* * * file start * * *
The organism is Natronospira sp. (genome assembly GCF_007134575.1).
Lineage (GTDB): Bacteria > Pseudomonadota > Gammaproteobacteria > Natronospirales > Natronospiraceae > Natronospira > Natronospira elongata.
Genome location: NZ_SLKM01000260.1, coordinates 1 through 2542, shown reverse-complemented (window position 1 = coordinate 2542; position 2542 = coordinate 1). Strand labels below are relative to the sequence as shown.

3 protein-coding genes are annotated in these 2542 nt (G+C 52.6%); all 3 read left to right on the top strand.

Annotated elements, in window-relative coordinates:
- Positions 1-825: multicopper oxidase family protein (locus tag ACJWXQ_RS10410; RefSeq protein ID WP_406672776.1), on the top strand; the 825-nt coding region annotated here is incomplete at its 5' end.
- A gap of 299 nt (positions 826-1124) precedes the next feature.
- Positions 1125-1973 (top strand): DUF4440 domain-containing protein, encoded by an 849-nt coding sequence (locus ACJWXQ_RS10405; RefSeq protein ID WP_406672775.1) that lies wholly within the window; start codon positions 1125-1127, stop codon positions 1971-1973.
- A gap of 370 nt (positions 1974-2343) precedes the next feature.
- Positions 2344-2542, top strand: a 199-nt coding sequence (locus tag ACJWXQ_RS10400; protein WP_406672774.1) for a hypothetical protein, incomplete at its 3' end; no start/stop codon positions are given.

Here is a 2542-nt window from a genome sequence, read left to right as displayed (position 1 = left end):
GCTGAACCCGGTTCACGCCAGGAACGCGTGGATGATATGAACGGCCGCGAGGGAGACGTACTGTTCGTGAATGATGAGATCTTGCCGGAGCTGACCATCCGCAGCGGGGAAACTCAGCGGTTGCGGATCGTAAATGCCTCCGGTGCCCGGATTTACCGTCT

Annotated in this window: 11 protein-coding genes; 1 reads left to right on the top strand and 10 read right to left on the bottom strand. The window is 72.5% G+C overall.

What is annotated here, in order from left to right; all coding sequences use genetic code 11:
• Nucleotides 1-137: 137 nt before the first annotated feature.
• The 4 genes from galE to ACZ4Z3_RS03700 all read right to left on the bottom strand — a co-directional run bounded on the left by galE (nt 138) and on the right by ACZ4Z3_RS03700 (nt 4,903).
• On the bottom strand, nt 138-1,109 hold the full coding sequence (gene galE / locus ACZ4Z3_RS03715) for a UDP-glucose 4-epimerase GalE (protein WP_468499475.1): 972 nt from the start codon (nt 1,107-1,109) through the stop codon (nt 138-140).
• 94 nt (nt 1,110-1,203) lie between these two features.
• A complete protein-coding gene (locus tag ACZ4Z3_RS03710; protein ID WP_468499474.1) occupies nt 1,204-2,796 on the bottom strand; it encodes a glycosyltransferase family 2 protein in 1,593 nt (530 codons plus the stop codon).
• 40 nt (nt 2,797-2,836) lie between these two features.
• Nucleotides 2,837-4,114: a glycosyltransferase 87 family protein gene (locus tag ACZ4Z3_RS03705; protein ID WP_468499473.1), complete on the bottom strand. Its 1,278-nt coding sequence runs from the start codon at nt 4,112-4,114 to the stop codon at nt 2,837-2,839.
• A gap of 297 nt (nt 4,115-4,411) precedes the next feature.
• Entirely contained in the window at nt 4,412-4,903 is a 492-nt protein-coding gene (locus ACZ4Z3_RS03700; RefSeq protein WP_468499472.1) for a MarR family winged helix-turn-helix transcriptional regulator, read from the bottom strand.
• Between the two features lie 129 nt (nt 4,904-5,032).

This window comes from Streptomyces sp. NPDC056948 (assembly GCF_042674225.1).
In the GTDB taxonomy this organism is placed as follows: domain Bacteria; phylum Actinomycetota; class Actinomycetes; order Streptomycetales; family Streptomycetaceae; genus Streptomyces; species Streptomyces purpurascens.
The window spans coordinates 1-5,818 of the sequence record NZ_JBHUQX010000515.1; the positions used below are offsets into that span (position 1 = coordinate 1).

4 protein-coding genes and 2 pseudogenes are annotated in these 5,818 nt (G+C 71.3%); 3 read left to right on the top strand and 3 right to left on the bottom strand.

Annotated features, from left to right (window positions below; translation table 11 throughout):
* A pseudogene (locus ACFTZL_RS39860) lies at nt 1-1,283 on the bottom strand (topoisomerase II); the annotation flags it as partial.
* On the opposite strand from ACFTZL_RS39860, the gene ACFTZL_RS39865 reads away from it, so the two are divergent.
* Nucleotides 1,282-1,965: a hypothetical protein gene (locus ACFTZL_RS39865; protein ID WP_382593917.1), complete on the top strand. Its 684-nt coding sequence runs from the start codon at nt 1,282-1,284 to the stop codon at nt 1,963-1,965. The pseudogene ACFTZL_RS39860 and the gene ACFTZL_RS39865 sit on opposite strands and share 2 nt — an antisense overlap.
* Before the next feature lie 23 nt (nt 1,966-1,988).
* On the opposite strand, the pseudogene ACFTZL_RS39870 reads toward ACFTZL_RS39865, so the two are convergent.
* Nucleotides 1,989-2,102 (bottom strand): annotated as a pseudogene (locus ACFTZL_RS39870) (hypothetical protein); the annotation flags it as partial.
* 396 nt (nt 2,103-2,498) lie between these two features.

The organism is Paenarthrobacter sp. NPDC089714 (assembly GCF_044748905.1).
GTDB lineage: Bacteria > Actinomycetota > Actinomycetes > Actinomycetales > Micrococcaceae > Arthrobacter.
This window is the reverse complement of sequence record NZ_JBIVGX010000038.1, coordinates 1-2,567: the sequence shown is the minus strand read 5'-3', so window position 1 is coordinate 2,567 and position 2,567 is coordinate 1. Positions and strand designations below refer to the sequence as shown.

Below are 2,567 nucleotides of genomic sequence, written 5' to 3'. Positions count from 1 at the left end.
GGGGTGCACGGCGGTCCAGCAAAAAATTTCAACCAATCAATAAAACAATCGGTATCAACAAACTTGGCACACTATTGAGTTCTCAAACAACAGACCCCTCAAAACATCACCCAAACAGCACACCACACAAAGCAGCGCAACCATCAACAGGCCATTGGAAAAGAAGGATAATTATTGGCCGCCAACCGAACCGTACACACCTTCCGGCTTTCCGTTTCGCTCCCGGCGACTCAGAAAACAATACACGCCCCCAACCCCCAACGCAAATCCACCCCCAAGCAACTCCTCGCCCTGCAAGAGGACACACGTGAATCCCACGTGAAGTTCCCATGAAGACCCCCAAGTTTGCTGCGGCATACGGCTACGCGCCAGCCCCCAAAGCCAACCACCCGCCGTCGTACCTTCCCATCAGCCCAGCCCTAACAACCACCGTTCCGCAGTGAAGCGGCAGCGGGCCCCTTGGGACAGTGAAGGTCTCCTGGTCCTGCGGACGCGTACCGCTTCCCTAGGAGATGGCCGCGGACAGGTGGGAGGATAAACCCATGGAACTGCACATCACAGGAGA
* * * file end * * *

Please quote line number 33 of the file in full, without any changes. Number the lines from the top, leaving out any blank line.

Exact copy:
* Before the next feature lie 23 nt (nt 1,966-1,988).